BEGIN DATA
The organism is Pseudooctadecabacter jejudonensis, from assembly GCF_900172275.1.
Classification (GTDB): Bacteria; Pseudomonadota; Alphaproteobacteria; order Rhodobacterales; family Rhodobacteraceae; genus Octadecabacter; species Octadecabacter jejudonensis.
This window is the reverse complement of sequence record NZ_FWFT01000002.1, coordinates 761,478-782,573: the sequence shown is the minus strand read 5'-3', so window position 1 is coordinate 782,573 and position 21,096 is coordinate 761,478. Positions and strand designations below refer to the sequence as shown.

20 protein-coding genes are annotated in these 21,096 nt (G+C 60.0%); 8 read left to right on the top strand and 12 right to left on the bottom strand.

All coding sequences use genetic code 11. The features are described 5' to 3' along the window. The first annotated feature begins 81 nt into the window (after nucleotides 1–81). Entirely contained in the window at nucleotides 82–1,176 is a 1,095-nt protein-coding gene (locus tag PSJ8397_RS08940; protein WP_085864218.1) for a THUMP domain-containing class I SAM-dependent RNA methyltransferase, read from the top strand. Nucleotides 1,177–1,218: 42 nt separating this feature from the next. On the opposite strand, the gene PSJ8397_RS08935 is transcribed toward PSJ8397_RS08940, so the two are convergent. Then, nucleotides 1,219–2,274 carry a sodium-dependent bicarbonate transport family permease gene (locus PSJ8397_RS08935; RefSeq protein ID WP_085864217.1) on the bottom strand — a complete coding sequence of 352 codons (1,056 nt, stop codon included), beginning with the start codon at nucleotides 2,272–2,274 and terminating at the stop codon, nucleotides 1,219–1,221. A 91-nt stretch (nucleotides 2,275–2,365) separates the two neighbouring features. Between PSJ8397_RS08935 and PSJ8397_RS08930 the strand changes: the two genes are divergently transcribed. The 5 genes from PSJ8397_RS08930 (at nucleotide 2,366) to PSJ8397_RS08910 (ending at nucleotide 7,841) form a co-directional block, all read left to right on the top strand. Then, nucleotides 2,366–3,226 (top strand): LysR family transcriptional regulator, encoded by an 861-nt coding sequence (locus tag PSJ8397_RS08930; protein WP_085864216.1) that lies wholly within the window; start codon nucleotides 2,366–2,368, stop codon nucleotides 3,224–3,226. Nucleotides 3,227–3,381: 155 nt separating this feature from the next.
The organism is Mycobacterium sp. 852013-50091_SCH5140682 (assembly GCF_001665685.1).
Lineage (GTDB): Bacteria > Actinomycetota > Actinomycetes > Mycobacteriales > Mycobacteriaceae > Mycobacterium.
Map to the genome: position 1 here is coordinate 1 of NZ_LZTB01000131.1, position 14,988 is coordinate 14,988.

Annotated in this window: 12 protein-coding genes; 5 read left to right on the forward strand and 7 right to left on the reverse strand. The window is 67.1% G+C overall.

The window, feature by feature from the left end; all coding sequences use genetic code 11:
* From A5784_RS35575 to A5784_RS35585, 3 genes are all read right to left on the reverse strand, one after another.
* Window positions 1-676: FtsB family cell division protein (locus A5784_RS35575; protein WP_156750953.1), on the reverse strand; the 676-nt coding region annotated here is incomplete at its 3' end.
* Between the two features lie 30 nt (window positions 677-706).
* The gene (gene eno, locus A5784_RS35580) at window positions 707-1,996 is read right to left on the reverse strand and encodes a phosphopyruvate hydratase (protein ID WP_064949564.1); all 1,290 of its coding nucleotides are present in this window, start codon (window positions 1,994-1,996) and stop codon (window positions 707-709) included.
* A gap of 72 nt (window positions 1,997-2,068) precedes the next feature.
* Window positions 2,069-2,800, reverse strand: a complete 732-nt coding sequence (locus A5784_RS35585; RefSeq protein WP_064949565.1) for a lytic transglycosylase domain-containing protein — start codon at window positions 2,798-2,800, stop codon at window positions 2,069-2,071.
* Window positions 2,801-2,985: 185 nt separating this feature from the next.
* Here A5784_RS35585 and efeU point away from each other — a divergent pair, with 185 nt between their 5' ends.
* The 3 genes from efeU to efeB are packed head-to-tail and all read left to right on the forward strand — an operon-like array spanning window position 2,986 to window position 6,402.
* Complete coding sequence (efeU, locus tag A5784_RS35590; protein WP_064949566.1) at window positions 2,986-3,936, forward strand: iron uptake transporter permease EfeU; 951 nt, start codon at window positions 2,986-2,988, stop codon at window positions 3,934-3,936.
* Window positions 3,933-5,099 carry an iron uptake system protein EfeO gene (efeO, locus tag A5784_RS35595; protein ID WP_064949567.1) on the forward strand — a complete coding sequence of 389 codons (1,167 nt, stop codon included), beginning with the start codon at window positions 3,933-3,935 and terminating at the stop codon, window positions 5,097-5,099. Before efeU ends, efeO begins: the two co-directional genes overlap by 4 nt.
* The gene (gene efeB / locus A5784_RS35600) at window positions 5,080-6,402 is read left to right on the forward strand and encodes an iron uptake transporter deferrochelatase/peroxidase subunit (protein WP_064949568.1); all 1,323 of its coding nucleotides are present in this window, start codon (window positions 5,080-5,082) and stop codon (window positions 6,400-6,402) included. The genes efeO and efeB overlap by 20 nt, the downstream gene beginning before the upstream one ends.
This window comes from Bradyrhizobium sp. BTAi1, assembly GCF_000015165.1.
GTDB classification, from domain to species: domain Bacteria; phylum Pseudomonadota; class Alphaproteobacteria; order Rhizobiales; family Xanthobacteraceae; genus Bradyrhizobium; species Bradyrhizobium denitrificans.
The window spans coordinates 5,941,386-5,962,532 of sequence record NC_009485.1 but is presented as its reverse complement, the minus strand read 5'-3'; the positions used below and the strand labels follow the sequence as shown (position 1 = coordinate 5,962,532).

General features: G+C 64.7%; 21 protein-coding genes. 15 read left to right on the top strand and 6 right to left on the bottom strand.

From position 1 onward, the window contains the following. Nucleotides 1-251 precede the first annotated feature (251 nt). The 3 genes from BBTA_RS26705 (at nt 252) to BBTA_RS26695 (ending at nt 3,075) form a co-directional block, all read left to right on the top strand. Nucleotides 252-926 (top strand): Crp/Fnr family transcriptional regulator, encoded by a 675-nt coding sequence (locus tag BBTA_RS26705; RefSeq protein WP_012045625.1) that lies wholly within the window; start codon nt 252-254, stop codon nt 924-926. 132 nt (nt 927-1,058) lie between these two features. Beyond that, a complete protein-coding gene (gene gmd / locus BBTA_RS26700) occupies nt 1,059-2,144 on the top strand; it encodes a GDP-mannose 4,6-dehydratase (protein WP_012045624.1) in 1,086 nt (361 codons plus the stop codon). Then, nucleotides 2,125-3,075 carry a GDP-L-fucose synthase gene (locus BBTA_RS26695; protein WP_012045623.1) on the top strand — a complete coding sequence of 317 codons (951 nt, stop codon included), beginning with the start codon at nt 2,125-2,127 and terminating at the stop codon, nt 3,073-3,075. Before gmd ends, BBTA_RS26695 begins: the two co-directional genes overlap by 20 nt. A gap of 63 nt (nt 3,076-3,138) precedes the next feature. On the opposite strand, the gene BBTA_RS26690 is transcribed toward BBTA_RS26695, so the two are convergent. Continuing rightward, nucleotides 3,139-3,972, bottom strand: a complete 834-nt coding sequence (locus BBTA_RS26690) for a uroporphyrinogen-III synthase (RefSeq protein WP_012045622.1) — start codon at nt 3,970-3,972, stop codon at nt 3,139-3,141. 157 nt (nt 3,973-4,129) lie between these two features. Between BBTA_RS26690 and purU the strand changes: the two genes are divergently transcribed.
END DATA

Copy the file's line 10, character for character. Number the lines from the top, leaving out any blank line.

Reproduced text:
The window, feature by feature from the left end; all coding sequences use genetic code 11: